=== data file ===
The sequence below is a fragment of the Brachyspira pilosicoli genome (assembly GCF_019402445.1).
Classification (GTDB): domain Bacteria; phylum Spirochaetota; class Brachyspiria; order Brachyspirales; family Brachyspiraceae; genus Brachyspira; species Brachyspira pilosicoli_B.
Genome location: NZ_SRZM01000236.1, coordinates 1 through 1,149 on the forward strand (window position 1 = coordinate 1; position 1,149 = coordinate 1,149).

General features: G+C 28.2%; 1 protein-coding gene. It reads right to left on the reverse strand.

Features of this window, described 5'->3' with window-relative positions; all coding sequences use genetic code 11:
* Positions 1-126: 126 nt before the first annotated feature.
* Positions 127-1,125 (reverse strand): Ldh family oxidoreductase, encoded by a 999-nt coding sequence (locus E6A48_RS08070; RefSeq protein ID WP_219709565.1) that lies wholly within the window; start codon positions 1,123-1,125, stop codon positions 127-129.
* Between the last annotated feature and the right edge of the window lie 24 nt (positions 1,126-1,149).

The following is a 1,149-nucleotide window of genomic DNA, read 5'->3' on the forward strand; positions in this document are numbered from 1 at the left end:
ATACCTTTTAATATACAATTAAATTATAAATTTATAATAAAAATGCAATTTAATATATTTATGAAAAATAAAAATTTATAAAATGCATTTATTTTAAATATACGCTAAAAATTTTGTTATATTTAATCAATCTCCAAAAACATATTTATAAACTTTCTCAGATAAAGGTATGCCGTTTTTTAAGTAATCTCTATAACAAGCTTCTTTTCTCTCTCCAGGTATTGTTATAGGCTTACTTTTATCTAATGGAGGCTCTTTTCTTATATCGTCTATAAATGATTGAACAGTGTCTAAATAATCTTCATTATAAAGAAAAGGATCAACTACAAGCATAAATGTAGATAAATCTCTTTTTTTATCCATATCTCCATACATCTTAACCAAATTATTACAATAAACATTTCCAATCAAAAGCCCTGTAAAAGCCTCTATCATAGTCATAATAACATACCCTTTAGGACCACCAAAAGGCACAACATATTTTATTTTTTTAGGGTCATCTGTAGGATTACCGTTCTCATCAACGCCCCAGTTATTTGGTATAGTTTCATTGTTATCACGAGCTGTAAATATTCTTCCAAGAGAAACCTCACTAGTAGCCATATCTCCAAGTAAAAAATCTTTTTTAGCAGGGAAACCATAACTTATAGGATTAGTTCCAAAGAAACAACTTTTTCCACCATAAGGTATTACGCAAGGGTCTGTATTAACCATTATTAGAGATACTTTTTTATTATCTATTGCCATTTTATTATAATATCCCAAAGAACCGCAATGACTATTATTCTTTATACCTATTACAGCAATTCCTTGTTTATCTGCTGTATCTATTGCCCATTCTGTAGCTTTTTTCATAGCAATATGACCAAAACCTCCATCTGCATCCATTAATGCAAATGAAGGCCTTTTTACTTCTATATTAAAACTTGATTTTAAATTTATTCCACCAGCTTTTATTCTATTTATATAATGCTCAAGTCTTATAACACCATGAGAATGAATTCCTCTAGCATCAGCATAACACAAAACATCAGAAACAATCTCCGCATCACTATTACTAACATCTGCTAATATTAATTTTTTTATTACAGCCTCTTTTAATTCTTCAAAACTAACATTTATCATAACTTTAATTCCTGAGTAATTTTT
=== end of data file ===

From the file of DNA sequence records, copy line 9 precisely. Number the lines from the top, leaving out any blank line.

The following is a 1,149-nucleotide window of genomic DNA, read 5'->3' on the forward strand; positions in this document are numbered from 1 at the left end: